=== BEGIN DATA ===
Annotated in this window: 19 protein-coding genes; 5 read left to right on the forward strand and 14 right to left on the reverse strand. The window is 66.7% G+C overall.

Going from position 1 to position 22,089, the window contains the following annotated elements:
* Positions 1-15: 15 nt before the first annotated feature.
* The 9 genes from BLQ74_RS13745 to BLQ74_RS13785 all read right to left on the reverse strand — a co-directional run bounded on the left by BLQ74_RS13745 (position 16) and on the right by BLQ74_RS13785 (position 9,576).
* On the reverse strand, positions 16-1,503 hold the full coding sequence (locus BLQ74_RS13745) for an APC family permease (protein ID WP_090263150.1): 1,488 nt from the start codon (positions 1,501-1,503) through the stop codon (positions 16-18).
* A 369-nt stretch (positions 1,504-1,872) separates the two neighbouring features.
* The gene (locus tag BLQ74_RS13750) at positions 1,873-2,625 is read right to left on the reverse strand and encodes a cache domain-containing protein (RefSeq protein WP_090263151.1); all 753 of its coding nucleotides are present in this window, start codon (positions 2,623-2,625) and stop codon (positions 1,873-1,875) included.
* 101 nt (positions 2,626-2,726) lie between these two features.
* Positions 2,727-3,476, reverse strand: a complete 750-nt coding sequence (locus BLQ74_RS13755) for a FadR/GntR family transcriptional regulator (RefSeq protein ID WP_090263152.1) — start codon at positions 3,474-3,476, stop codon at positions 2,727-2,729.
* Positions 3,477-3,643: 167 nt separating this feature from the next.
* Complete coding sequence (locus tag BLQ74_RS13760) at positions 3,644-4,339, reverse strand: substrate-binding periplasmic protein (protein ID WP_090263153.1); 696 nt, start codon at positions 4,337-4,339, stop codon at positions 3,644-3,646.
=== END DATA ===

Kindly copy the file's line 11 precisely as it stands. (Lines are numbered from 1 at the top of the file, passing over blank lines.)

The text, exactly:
* Complete coding sequence (locus tag BLQ74_RS13760) at positions 3,644-4,339, reverse strand: substrate-binding periplasmic protein (protein ID WP_090263153.1); 696 nt, start codon at positions 4,337-4,339, stop codon at positions 3,644-3,646.